Sung Tongs Turns 20

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Sung Tongs Turns 20


Of my 10 tattoos, I would only describe one as truly bad. It’s a smudged collection of lines that (sort of) make up the image of a human figure crying into its hand. It sits on the right side of my ribcage, which, at 19 years old, I learned the hard way is a painful spot to be hit with a needle for an hour. The mediocre rendering resembles the cover of Panda Bear’s 2011 album, Tomboy, less and less with each coming year. It’s not exactly a horrible tattoo — people can usually figure out what they’re looking at if I explain it very directly. But it hardly does justice to an album by an artist I love. Thirteen years ago, this very website proclaimed that Tomboy’s album art would “make a decent tattoo.” Yet here I sit, proving former Stereogum Executive Editor Amrit Singh’s headline wrong.

While I definitely wish I’d put more thought in before getting that ink as an airhead college sophomore, I wouldn’t trade the sloppy mark for the world; it’s hard to think of a band that has come to mean more to me over the years than Animal Collective. I grew up gigging in the Washington, DC all-ages hardcore scene. But the ever-present influence of Fugazi and Minor Threat never quite resonated. I am aware that this may be shocking news, coming from someone who is paid to write about heaps of ambient music each month. Instead, my hometown heroes were David Portner (Avey Tare), Noah Lennox (the aforementioned Panda Bear), Brian Weitz (Geologist), and Josh Dibb (Deakin), who make up Animal Collective. The DMV natives became distant role models for me as a high school outsider with a stronger fixation on attaining zen than dismantling the system.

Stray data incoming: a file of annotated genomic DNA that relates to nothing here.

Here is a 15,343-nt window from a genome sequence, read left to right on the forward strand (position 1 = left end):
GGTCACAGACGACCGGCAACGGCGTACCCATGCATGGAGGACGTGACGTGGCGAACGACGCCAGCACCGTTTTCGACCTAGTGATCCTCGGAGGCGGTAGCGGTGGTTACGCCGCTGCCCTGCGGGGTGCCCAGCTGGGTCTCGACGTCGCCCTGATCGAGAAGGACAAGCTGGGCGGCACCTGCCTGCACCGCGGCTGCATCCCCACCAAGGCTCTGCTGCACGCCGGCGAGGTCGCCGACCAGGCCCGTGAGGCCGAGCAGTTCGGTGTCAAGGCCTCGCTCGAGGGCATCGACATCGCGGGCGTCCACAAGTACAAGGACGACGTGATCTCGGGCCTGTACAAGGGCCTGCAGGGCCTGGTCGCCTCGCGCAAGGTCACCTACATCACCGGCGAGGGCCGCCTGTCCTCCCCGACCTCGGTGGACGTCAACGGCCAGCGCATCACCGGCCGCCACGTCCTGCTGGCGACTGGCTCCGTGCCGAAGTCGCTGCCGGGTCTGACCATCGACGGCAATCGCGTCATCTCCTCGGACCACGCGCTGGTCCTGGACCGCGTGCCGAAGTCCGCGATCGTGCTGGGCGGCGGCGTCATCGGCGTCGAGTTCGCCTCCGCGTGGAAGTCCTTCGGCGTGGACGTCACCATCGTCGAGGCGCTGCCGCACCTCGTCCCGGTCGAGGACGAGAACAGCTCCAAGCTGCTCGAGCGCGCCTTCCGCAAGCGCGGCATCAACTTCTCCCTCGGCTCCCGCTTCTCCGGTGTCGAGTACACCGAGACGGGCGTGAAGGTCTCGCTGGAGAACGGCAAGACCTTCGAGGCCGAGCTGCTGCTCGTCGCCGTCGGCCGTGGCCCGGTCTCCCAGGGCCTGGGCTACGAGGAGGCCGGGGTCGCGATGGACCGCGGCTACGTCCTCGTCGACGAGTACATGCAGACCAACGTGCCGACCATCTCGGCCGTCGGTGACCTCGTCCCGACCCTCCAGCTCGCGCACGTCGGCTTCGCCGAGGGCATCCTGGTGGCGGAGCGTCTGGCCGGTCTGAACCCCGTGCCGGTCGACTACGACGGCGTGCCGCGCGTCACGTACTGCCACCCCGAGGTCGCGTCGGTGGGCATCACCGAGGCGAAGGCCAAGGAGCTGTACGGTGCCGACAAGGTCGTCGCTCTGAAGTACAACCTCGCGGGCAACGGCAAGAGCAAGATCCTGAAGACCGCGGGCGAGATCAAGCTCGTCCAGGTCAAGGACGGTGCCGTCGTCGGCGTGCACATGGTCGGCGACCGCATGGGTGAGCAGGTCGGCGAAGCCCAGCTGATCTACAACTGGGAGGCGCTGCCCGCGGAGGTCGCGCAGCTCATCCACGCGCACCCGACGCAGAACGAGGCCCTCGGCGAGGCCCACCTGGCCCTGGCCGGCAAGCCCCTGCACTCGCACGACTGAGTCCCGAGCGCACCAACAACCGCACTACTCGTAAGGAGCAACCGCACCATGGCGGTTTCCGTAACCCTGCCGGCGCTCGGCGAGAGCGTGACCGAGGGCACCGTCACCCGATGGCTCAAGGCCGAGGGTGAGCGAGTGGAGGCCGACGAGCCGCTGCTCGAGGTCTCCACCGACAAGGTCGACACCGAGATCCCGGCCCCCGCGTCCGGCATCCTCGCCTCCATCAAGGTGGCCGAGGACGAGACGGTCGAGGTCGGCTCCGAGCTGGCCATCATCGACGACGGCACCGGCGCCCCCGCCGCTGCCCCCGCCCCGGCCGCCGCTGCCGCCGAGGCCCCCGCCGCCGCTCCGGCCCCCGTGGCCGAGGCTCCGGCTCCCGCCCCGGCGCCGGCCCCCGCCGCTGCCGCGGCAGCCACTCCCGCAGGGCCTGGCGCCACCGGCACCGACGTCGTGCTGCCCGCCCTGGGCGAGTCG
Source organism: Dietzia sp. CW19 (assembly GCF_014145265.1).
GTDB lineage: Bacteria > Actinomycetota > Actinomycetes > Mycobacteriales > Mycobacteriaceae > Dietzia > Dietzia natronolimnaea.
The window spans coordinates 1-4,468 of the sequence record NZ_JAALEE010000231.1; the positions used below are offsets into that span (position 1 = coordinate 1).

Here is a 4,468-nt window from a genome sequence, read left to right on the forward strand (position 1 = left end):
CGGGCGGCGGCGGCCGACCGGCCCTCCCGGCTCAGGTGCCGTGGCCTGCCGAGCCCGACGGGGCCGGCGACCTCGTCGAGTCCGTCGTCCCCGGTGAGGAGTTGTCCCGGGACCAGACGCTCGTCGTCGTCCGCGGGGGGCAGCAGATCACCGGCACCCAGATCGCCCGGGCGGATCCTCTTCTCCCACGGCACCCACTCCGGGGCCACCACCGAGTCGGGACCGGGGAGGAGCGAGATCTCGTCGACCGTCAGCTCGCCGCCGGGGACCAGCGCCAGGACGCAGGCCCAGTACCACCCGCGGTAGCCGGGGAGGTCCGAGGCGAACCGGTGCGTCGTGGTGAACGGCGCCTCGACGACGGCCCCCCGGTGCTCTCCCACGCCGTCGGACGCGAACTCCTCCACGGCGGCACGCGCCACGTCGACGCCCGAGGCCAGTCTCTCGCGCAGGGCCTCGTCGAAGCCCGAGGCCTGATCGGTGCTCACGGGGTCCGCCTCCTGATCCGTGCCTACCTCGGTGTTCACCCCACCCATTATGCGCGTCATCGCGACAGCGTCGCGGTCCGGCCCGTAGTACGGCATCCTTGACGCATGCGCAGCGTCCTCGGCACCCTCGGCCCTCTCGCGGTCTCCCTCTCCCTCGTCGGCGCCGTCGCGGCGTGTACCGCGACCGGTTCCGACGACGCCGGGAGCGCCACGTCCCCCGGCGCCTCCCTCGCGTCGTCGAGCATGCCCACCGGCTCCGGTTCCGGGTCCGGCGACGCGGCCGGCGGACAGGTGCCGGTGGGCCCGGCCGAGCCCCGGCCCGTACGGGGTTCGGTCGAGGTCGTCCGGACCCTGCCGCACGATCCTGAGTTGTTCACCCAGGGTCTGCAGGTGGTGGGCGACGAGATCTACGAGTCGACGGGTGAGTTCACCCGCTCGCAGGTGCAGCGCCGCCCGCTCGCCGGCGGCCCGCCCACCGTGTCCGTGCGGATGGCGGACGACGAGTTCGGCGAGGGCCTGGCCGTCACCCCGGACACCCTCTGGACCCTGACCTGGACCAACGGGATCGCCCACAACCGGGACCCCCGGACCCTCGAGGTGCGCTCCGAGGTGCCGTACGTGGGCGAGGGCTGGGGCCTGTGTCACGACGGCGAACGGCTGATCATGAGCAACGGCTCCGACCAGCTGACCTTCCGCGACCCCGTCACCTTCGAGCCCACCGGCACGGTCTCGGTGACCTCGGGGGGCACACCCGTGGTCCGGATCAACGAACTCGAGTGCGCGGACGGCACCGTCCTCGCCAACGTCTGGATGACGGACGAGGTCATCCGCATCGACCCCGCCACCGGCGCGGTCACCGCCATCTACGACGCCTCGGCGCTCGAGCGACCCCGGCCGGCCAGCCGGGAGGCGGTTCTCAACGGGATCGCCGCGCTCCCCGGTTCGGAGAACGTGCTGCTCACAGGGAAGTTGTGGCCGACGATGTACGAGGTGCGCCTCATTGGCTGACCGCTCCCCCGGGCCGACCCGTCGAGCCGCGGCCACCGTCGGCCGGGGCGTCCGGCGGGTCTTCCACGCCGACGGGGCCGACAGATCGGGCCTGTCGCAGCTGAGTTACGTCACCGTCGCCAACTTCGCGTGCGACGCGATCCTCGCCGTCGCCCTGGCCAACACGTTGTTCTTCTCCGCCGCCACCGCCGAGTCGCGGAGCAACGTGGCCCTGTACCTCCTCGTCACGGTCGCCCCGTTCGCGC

For a long time, 2004’s Sung Tongs — released 20 years ago today — was my least favorite Animal Collective album. It’s gnarled and alien, like if Bob Dylan’s songs were forged in an alternate universe where the air tastes of lemon rind. It marks the turning point at which Animal Collective transitioned from being radical experimentalists to hypnagogic ponderers, and it was hard for me to wrap my head around this pivotal sound at first. The albums that came before Sung Tongs, like Danse Manatee and Ark, were brash and trebly — playing into a jagged, theatrical formula that was bubbling up from the early aughts Brooklyn underground. Post-Sung Tongs, Animal Collective warily embraced structure, honing a strain of masterfully unwound songwriting on Feels that carried over onto subsequent releases. I quickly became obsessed with the band after I checked out Merriweather Post Pavilion in the eighth grade. And, even at such a young age, I was perplexed by gritty footage I found of the act’s masked early shows on YouTube. But no matter how many times I gave it a spin, Sung Tongs never quite clicked for me as a kid.

Animal Collective albums feature unpredictable permutations of the quartet’s lineup. Sung Tongs is particularly stripped-down and came to life as a collaboration between Portner and Lennox. They holed up in Portner’s parents’ house in rural Lamar, Colorado, and recorded these 12 songs on a weathered Tascam 8-track. Doused in the glow of a red light bulb, the home itself frequently served as an instrument — many vocal takes were a product of messing with room acoustics, and a sample of a slamming door provides a backbone for the beat on “Kids On Holiday.” The record has a jammy quality, but it’s deceptively toiled over. Portner and Lennox would frequently record from mid-morning into the middle of the night.